Celebrating Janet Conrad AM (Class of 1954) by Jay Mathers (Current Student)
Somerville House Inspiring Old Girls' Project: Janet Conrad AM
Janet Conrad AM
Welcome to our fifth installment in the Inspiring Old Girls' Project. Jay Mathers (Current Student) had the honour of interiewing and writing the story of Janet Conrad, AM Landscape Architect. Here is her story!
JANET M CONRAD AM BA, M App Sc D QIT (LandArch) Faila Landscape Architect
For Janet Conrad, a graduate of the Somerville House 1954 class, the battle in her life is between her two greatest loves; French and Landscape Architecture. Talking to Janet you can instantly feel the aura of warmth that surrounds her. ‘Everything is exciting when you do it correctly,” she says. And nothing could be done more properly than her career and life story.
As a retired landscape architect, Janet has travelled to a lot of countries during her time working. Some of her favourites include Thailand, which she visited six times, and Japan, which she didn’t know was the home of her future daughter-in-law. She also visited places like London, Berlin and the East which allowed her to gain a large knowledge of different cultures. She has travelled to Venice four times and that is also one of her many favourite places.
Janet didn’t start off as a landscape architect though, her first passion was teaching.. She once taught maths, French and English to high schoolers. Upon meeting her husband though she found landscaping was the right path for her; balancing both work and night time schooling in order to do the course she needed. She would attend her night school four nights a week and Saturday mornings on top of all the work she had to do as well. Janet managed all this and her social life exceptionally; allowing time for her family and friends wherever possible.
Eventually Janet decided she didn’t want to go immediately into landscaping. She instead wanted to be a mother first, having three kids of her own. Janet is extremely passionate about her family, taking up a new career and working with her husband.
It was after all of this that Janet enrolled in her university course. She was one of the first women to study architecture. Brisbane, more specifically the QUT, was the first place in Australia to hold the course. The course however wasn’t the only one Janet took; having graduated her BA degree at the University of Queensland in 1958, Janet took to more courses at the Queensland Institute of Technology; a Bachelor in Landscape Architecture in 1974 and a Master of Applied Science at the Queensland University of Technology in 1992.
This was not the only ‘leading step’ that Janet took for her generation though. At the time it was common for women to retire at the age of sixty, Janet and her colleagues worked well past that age, happily enjoying the work they did.
Throughout her life she has been elevated to many leading positions of authority such as; the Fellow of the Australian Institute of Landscape Architects (one of two women at the time), Principal of the landscape section of Conrad & Gargett and a part-time lecturer and chairman of the Queensland University of Technology faculty advisory committee in Landscape Architecture.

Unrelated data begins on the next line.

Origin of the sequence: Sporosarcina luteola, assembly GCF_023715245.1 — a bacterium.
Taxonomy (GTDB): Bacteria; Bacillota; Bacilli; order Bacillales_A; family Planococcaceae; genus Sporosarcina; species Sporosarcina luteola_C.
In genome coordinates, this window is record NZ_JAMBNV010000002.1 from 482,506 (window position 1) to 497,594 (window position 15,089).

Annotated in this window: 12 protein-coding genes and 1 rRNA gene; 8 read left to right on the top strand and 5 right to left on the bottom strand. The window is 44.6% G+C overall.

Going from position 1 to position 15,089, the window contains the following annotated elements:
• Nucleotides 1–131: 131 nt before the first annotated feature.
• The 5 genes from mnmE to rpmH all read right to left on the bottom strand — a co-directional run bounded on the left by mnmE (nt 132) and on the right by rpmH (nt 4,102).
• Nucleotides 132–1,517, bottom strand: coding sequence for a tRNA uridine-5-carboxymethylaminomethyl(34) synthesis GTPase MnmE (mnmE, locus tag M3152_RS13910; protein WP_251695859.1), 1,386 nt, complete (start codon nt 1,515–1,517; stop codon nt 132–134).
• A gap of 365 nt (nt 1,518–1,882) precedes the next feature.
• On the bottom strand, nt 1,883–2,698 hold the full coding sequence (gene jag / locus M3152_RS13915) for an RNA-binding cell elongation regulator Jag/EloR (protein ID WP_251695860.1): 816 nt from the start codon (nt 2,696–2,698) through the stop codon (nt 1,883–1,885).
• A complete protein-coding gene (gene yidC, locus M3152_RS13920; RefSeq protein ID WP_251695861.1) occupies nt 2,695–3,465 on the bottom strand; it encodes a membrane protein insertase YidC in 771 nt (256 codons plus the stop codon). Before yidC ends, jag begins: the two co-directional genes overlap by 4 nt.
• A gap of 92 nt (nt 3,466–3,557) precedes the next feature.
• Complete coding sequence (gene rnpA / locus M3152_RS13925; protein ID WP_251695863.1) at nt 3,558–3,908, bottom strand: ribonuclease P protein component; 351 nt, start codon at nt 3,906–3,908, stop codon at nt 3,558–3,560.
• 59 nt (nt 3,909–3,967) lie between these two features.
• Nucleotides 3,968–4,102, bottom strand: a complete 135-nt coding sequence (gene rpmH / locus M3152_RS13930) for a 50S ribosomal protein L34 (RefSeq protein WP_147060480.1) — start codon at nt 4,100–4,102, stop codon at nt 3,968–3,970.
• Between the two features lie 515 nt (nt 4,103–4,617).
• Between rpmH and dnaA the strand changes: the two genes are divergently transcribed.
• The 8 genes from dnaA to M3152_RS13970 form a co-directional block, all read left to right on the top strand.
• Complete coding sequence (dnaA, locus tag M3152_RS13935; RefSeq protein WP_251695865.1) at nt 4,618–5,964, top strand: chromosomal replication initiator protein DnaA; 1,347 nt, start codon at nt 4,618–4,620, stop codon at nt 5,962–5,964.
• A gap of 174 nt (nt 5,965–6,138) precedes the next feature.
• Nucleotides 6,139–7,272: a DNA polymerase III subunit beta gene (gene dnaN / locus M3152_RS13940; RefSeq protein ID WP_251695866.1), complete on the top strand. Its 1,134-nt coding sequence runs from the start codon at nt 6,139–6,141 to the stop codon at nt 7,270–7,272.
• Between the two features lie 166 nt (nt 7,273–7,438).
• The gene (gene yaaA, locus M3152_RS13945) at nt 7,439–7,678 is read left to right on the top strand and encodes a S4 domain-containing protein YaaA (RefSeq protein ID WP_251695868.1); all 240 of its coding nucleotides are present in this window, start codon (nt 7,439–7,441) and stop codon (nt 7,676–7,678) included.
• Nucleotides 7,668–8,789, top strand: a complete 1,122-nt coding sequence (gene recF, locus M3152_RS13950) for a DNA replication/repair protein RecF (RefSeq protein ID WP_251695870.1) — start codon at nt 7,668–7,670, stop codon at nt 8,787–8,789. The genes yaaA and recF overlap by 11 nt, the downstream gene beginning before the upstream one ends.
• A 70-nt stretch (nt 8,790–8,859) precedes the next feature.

Among her many successes throughout her life, Janet was also awarded ‘The Woman of Substance’ in 1993 by the Girl Guides Association. Other women on this list include the likes of Governor Leneen Forde in 1990, and Marie Watson Blake in 1991. She was also named ‘Executive Woman of the Year’ in 1995 as the first recipient of the newly created award by Women’s Network Australia and St George Bank. In 1998 Janet was awarded Member of the Order of Australia (AM) for services to Landscape Architecture, education and international affairs.
Janet has also written a thesis on ‘Prospect Refuge Theory’ (J Appleton) detailing the ideology of wanting to see without being seen by others. This trend in human desires or behaviours goes a long way back in history with tribes wanting to be able to see threats but conceal themselves from the threat as well. Janet neatly tied this idea into her own theory of landscaping and architecture in modern society housing and buildings.
Janet didn’t work on houses or domestic blocks though, instead the majority of her projects were schools, hospitals, other developments and the like. She says the most difficult jobs weren’t always the biggest, most impressive buildings but sometimes it was the geographical locations or situations that were thrust upon her during her time working.
Regardless of the struggles and minor frustrations that she faced Janet loved her old jobs, and encourages anyone who is considering taking up architecture as a career.
Not one to forget her roots, Janet told me about her time as a student at Somerville. At the time Durack and Gilmore didn’t exist and Franklin still won at most inter-house competitions. The classes and grades themselves were incomprehensibly small in comparison to the masses that gather in VPAC now.
It was no surprise to find that the uniform at the time was not so different from the current winter one. What was surprising was the nifty ways the girls in her grade would ‘modify’ it. None of them were particularly fond of the black stockings, so they turned their stocking grey instead – by boiling them!
Janet’s passion for her work – and her French – is never more obvious than when speaking to her.